Monday, August 3, 2009

Gitmo Inmates Moving to Gated Community?

The latest trial balloon released into the media: We're not in Kansas anymore--or are we?
The Obama administration is looking at creating a courtroom-within-a-prison complex in the U.S. to house suspected terrorists, combining military and civilian detention facilities at a single maximum-security prison.
Several senior U.S. officials said the administration is eyeing a soon-to-be-shuttered state maximum security prison in Michigan and the 134-year-old military penitentiary at Fort Leavenworth, Kan., as possible locations for a heavily guarded site to hold the 229 suspected al-Qaida, Taliban and foreign fighters now jailed at the Guantanamo Bay detention camp in Cuba.
The officials outlined the plans — the latest effort to comply with President Barack Obama's order to close the prison camp by Jan. 22, 2010, and satisfy congressional and public fears about incarcerating terror suspects on American soil — on condition of anonymity because the options are under review.
More here.

Other than for the sake of empty political rhetoric, remind us again why we are closing Gitmo?

While we're on the subject of the press, The Daily News, usually part and parcel of Obama-complaint media and the "civil liberties" chorus, did show some unusual editorial independence in assailing the legal advocacy in support of incarcerated terrorists at Gitmo and elsewhere:
Regular old U.S. criminals should be so lucky as to enjoy the devoted legal representation that has rallied to the sides of Islamist terrorists convicted of plotting the mass murder of Americans.
Self-styled human rights champions who made the Guantanamo Bay detention center a false symbol of barbarism have turned to easing the ultra-secure domestic imprisonments of fanatic jihadists.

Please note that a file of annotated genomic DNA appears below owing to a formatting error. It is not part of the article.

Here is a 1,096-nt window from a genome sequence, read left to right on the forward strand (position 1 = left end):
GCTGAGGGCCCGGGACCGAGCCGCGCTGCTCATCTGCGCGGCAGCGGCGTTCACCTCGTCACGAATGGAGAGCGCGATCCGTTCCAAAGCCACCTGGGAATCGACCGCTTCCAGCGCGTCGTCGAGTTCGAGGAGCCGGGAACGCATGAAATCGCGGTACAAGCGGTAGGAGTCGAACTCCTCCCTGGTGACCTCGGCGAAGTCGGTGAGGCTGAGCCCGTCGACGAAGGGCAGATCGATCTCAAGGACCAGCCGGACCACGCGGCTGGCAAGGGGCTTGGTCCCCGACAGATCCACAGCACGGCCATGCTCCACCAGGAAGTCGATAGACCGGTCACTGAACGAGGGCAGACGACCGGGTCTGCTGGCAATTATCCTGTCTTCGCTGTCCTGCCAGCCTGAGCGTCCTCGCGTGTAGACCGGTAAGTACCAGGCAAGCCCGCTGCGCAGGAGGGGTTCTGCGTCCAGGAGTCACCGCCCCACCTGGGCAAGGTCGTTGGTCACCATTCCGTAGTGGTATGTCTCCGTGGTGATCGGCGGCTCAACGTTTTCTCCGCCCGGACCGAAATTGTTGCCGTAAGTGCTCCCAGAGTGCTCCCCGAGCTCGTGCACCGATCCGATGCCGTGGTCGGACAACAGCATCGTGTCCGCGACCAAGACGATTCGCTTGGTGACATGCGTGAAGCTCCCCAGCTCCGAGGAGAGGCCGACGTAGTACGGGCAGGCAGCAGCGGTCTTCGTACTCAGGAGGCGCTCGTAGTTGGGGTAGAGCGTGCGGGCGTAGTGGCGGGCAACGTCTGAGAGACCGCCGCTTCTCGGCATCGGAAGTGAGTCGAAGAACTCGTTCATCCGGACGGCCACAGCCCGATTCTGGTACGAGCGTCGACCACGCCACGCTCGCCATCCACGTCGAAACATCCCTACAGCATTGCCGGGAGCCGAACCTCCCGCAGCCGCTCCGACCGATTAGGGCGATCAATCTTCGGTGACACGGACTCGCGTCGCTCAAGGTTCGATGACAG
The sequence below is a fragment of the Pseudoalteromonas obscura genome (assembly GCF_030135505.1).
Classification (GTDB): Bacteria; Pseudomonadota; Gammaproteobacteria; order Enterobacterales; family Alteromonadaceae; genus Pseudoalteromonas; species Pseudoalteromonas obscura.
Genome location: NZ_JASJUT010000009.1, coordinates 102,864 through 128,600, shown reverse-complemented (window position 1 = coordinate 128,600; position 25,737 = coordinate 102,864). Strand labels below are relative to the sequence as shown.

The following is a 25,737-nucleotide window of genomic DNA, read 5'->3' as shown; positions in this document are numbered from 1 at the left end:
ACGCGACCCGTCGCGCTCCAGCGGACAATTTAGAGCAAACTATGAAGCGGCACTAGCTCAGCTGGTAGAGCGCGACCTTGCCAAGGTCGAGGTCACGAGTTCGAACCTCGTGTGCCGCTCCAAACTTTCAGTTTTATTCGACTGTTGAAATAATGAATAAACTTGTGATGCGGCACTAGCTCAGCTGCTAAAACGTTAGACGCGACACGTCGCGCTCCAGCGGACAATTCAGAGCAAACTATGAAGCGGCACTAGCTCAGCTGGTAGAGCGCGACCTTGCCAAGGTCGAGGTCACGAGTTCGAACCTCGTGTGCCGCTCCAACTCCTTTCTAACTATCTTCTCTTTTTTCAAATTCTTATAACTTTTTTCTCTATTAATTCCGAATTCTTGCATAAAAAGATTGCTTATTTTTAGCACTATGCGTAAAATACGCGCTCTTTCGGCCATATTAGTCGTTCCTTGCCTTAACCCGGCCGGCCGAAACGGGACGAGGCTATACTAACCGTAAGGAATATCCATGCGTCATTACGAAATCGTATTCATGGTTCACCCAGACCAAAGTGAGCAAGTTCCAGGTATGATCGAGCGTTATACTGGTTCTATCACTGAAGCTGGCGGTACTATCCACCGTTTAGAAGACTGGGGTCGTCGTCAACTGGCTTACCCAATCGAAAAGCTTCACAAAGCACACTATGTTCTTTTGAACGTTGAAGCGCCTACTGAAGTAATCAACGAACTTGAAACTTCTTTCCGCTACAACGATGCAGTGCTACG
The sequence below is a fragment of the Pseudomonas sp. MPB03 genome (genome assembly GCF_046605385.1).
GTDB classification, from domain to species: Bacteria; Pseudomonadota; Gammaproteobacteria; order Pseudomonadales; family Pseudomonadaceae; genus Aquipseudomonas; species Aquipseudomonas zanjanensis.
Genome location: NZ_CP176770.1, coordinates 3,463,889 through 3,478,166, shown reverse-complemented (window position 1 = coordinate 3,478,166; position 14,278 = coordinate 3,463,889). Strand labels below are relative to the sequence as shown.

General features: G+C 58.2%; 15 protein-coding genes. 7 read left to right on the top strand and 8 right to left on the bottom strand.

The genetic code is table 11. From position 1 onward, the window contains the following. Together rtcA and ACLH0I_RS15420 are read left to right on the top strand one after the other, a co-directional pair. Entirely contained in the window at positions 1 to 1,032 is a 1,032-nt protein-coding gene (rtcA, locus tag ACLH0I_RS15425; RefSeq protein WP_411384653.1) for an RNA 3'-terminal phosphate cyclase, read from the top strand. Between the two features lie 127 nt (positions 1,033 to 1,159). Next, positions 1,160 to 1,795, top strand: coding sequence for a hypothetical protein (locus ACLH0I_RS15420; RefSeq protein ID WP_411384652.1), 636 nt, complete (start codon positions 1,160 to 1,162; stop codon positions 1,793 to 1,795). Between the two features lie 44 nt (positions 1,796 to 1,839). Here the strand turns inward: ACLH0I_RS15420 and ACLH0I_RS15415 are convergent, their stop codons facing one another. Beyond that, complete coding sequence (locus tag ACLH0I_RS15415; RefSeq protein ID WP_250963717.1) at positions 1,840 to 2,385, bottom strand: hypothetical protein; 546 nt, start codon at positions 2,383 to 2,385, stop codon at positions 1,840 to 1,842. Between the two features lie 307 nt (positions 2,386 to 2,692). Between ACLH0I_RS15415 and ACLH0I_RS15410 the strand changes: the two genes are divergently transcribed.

They say that the likes of shoe-bomber Richard Reid, serving life in the Super Max prison in Florence, Colo., and American Taliban John Walker Lindh, held in tough confinement in Indiana, have a constitutional right to pray with fellow Muslim inmates.
Those include Ramzi Yousef, mastermind of the 1993 World Trade Center bombing, 9/11 plotter Zacarias Moussaoui and Wadih el-Hage, one-time aide to Osama Bin Laden, who was convicted of an embassy bombing that killed 247 people in 1998. You can imagine the kinds of things that might come up in such an Arabic-speaking prayer group.
Absolute isolation is necessary and neither cruel nor unusual for a class of inmates who will wreak mayhem wherever then can, inside prison or out. Lest you doubt, recall what happened in 2006 when three of the Trade Center bombers had mail privileges: They sent 90 cheerleading letters to terror networks that were printed in Arabic newspapers and used as recruiting flyers.
The perversity of wielding the First Amendment to claim that radical crazies have a constitutional right to exercise their religion together, not separately, is beyond breathtaking. And yet, in this day and age, it is not simply being laughed right out of court.